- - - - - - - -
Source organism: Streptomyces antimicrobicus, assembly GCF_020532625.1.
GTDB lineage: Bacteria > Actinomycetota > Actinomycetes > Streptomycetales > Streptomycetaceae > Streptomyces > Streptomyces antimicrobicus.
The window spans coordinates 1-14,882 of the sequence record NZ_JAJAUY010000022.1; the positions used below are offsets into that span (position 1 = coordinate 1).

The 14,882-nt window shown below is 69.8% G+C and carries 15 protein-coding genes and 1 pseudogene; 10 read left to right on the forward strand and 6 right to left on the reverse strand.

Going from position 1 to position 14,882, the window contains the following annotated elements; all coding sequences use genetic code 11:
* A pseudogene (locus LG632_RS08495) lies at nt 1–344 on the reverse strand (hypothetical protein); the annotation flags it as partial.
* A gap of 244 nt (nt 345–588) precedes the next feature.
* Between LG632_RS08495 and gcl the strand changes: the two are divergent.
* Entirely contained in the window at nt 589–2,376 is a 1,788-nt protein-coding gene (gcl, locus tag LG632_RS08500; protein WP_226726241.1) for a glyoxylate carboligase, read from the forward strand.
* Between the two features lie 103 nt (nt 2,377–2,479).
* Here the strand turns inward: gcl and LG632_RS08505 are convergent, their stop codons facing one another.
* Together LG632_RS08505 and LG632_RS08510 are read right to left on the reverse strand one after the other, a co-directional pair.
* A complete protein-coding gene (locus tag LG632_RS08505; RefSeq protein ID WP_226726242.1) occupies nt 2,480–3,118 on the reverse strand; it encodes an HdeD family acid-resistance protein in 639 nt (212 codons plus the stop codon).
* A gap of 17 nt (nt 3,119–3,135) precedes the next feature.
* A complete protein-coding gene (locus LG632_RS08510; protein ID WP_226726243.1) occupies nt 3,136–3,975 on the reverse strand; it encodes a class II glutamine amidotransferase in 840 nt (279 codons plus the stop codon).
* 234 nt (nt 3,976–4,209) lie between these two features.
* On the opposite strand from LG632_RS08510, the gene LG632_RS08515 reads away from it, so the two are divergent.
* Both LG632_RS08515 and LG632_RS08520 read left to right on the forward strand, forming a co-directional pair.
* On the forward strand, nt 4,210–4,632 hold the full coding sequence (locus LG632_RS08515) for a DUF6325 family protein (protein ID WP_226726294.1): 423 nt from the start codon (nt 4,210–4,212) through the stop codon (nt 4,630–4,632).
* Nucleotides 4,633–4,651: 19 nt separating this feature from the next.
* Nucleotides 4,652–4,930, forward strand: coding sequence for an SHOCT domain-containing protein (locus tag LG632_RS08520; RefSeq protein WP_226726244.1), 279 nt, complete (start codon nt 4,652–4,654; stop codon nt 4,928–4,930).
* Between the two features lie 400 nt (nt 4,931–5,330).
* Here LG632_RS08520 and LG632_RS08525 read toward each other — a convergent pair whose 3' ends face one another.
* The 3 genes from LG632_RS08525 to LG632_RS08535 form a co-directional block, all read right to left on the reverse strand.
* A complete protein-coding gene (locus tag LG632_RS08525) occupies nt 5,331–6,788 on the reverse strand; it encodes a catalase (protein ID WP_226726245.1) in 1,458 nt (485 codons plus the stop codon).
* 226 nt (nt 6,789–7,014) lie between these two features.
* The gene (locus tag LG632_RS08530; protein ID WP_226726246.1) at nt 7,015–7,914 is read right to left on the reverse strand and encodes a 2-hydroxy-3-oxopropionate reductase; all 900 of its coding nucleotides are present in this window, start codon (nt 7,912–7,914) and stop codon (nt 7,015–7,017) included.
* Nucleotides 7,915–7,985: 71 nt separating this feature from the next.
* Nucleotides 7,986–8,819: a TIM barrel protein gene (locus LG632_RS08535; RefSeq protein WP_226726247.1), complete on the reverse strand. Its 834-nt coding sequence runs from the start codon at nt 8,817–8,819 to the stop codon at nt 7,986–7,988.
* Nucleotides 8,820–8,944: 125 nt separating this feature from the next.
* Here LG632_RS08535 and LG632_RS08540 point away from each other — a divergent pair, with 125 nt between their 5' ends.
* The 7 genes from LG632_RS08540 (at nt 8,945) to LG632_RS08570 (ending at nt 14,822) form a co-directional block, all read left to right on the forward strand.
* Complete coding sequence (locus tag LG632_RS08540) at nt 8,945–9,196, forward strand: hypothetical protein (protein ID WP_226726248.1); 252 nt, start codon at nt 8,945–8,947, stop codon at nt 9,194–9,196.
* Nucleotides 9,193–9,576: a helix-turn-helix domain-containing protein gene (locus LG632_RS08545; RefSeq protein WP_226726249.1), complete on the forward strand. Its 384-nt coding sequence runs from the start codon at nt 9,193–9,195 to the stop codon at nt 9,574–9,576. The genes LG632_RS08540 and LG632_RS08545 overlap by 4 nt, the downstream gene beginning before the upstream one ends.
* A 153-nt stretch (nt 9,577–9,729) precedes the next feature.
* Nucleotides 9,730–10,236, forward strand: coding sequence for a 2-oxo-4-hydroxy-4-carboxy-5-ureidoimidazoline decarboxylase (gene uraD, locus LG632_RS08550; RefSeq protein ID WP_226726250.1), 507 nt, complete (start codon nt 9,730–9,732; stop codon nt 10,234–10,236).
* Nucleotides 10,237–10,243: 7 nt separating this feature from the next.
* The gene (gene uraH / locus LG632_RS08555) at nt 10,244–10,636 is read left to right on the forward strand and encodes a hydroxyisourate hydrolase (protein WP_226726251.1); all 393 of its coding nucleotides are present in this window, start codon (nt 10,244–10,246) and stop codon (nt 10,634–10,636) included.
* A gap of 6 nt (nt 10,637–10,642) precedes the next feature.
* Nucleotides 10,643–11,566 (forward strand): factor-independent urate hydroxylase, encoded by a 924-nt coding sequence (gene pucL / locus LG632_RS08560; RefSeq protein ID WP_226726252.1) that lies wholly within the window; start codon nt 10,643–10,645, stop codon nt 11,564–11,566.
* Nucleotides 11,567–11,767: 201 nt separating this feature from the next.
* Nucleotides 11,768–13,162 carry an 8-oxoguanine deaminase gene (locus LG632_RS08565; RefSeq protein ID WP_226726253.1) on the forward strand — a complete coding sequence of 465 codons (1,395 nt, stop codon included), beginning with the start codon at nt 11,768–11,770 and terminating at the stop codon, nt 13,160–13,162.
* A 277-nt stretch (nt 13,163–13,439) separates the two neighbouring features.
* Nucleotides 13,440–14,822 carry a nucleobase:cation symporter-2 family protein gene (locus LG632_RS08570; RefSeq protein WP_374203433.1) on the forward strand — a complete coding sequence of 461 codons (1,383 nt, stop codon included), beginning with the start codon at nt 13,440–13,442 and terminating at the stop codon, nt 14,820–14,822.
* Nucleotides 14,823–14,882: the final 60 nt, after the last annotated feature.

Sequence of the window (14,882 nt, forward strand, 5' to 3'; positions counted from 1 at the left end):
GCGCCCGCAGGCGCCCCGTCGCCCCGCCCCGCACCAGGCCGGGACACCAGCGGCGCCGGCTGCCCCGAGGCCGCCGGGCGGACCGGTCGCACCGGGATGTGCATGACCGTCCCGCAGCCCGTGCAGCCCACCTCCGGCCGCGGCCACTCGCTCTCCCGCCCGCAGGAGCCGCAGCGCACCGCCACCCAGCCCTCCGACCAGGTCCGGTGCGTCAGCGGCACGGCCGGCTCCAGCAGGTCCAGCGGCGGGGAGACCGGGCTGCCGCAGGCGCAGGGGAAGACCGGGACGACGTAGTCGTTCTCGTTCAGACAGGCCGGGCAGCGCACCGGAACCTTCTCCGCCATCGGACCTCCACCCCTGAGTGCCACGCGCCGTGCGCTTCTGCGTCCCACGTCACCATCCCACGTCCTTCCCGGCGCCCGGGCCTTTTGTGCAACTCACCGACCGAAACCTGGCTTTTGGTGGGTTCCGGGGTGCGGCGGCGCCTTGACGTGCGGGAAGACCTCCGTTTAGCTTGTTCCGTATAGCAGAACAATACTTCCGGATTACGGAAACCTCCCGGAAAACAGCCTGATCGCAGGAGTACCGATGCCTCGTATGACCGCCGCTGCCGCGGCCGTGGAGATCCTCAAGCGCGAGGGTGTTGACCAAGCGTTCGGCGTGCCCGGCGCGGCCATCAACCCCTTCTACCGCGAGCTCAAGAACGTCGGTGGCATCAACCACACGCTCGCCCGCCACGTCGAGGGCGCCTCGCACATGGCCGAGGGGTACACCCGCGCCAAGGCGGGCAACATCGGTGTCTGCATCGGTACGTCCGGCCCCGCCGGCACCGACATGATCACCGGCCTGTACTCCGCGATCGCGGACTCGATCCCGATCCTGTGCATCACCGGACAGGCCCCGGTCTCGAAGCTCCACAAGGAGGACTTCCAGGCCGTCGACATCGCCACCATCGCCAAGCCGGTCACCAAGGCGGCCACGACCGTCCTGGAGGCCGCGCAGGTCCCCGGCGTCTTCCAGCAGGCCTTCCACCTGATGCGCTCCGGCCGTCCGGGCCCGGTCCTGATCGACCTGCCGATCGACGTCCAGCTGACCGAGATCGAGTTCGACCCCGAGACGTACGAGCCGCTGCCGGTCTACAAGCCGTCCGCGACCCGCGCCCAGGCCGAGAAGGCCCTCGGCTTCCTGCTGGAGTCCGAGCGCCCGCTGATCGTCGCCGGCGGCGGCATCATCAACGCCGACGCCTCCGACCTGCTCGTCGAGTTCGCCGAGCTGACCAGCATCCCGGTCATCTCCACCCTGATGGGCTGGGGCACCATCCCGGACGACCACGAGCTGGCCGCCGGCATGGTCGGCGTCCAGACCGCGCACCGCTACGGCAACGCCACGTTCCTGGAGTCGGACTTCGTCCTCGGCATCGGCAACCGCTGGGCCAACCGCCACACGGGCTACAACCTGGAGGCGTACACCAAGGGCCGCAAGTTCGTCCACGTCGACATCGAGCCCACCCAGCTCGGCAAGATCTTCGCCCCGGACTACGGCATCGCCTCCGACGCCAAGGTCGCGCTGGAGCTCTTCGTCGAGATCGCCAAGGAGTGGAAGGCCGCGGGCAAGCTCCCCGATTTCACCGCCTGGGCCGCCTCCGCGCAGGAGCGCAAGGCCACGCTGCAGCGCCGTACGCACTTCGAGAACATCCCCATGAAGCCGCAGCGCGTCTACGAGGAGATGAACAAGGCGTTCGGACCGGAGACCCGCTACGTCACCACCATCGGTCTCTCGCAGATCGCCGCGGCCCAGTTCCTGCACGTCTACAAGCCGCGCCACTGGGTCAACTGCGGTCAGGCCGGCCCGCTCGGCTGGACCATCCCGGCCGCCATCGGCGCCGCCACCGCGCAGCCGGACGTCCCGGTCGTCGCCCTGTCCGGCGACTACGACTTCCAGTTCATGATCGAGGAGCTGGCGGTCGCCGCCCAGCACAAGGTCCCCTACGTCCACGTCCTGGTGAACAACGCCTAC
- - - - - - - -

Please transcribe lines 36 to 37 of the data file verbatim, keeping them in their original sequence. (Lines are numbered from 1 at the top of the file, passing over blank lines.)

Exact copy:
* Nucleotides 9,730–10,236, forward strand: coding sequence for a 2-oxo-4-hydroxy-4-carboxy-5-ureidoimidazoline decarboxylase (gene uraD, locus LG632_RS08550; RefSeq protein ID WP_226726250.1), 507 nt, complete (start codon nt 9,730–9,732; stop codon nt 10,234–10,236).
* Nucleotides 10,237–10,243: 7 nt separating this feature from the next.